The media should play a bigger role in highlighting case studies of Saudi families who suffer daily because of the ban. Researchers should conduct studies to address the negative aspects of the ban and prompt government action to resolve the social, psychological and economic injustice inflicted upon the educated middle class. Women should be allowed to drive for the well-being of their families. In other countries, the luxury of a chauffeured car is a privilege that only the rich in society are able to enjoy, but in our case it is a great burden.  

Social scientists should address the psychological and economic needs of average middle class families to protect them from stressful conditions and a depressive lifestyle. When the family is faced with daily stress and the frustrations of immobility or its members become prisoners in their own homes, this ultimately leads to many negative consequences, especially unhappy women and children. It is time we implement well-researched strategies that can  provide efficient traffic laws and safe roads so that women can drive. The State remains responsible for enforcing the necessary laws that can guarantee the safety of women drivers and ensure the well-being of the average middle class family. 

The government must recognize that today’s professional young men and women are a different generation; they are more exposed to the world and have access to a more comfortable and convenient lifestyle across the globe. They continue to express their frustration and discontent in Internet forums and YouTube messages. Calling on the government to allow women to drive and to help them cater to the needs of their families by driving their children to school or their parents to a doctor’s appointment is a legitimate demand that would guarantee the average Saudi family a life of dignity and prosperity on a par with the more advanced societies of the world.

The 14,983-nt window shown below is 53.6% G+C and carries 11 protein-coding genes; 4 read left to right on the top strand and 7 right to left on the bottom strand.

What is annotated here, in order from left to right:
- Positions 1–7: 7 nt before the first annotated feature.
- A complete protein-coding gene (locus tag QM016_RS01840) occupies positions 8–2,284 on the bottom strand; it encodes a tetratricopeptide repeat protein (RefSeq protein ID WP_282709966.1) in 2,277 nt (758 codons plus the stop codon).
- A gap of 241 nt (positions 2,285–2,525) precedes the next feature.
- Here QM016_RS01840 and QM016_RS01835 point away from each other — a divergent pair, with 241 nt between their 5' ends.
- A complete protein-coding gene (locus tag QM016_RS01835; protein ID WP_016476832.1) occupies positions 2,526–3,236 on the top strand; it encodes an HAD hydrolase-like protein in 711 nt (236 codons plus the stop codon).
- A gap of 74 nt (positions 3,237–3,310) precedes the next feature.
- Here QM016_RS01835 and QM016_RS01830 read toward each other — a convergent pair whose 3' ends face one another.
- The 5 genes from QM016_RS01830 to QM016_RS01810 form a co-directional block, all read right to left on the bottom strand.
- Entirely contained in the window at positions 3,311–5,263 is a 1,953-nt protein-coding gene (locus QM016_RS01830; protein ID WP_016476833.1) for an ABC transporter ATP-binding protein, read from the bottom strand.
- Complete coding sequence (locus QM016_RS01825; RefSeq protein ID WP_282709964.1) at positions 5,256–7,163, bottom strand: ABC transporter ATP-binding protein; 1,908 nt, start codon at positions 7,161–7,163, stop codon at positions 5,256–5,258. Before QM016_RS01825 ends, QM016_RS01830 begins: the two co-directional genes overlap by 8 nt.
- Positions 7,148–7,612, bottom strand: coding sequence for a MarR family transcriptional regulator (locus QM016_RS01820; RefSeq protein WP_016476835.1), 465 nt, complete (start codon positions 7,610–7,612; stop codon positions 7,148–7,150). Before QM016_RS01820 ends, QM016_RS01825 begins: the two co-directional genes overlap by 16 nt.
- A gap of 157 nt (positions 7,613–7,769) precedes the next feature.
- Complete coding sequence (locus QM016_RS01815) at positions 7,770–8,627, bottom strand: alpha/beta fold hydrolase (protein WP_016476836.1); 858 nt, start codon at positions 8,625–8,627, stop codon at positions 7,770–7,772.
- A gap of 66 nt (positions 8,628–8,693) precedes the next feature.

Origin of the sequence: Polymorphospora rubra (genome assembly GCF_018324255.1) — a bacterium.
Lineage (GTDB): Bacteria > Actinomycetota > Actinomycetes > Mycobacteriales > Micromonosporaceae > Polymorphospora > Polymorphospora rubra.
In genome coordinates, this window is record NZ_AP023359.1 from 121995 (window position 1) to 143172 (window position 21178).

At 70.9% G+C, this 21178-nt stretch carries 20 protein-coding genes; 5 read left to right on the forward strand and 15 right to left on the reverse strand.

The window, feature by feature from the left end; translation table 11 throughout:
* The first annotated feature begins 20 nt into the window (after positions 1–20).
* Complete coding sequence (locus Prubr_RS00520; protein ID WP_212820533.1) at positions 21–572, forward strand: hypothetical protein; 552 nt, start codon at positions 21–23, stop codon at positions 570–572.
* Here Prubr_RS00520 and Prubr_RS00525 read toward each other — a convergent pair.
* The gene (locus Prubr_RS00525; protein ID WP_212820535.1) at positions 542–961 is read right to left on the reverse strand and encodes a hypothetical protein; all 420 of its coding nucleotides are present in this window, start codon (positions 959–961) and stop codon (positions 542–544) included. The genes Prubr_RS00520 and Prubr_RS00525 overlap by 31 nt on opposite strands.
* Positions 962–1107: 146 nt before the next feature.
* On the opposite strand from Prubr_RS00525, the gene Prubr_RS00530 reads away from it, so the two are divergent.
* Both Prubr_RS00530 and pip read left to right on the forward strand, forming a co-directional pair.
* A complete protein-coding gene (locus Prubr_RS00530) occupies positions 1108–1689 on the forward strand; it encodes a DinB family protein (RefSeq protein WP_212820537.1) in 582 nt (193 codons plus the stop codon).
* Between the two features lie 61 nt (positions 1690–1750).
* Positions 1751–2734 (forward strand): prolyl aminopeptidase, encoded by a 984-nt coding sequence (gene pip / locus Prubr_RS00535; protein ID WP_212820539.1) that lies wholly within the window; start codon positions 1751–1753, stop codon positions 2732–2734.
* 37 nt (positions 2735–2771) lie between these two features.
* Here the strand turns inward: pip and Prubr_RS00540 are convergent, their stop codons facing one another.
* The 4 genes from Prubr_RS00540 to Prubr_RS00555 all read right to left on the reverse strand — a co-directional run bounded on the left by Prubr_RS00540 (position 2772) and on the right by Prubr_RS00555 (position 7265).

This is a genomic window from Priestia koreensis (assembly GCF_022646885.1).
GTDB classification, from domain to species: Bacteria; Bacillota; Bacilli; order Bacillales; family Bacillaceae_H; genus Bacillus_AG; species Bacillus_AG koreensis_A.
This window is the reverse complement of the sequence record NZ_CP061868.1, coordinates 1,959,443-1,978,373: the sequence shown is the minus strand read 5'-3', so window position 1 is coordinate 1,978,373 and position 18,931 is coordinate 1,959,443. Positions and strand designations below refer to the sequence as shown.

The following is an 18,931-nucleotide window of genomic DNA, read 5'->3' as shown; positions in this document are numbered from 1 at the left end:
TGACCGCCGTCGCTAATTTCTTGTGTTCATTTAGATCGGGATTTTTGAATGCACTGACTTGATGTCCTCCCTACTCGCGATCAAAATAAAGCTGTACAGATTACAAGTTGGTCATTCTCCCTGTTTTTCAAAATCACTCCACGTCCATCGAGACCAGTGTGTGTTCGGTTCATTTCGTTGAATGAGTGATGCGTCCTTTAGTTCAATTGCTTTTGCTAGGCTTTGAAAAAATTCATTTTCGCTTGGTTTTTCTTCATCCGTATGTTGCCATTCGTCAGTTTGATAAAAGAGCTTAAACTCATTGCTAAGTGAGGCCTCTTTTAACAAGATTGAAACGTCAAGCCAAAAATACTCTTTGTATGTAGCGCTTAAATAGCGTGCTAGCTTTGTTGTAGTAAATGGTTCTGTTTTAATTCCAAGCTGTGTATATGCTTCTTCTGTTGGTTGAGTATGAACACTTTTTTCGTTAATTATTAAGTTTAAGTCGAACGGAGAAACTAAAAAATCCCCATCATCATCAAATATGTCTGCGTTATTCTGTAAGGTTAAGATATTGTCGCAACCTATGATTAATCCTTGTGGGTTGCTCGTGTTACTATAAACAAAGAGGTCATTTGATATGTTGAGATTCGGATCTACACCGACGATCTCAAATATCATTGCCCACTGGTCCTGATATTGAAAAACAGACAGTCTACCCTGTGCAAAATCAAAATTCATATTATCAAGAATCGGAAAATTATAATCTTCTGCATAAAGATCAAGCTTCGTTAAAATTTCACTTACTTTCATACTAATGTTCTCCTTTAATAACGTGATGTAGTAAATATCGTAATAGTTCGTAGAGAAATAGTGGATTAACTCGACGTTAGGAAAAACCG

The ban on women driving has a negative effect on the lives of women and their families. It is unacceptable treatment of the Saudi family of the 21st century. The happiness, safety and welfare of Saudi families could influence the direction of our nation and the future of our younger generation.

Samar Fatany is a radio broadcaster and writer. She can be reached at

Friday, November 15, 2013

Let Saudi men change their behavior so women can drive

Letters to the editor in the November 15, 2013 edition of the English language daily, the Saudi Gazette. The link to it is here, text pasted in below.

I am writing with regard to the article “Let expat women drive first” (Nov. 11) which suggests that Saudi women who drive would be harassed by Saudi men, so expatriate women should drive first. As an expatriate and as a woman who has lived for 25 years in this country, I feel extremely insulted by this article. Saudi women are not the only ones who are harassed, expatriate women are as well. All women should be protected regardless of their nationality.

Is this article suggesting that expatriate women are not worthy of respect, so they can be treated like test animals? Does Islam suggest that only Saudi women are deserving of respect?

Some Saudi women took a brave step recently in openly driving their cars. Expatriate women did not do so because they know they can face harsh punishment. 

I drove in the UAE for three years and got more respect than in 25 years in Saudi Arabia.  If women have a problem with their car in the UAE, Emirati youngsters stop to offer help without being disrespectful and even the police respect expatriate women as they respect their own women.
- Aisha Khanam, By email

Throughout the argument against women driving, there is one very strong theme: Harassment by Saudi men. This speaks very poorly of Saudi men and they need to take a very good look at themselves and their behavior. Do they behave like this when they are overseas? Instead of controlling women’s activities, it is high time men’s behavior was controlled. Saudi men should just get on with it and behave like everyone else in the world: respect women, treat them like adults, and let them make their own decisions.
- Eliza Conquest, Online response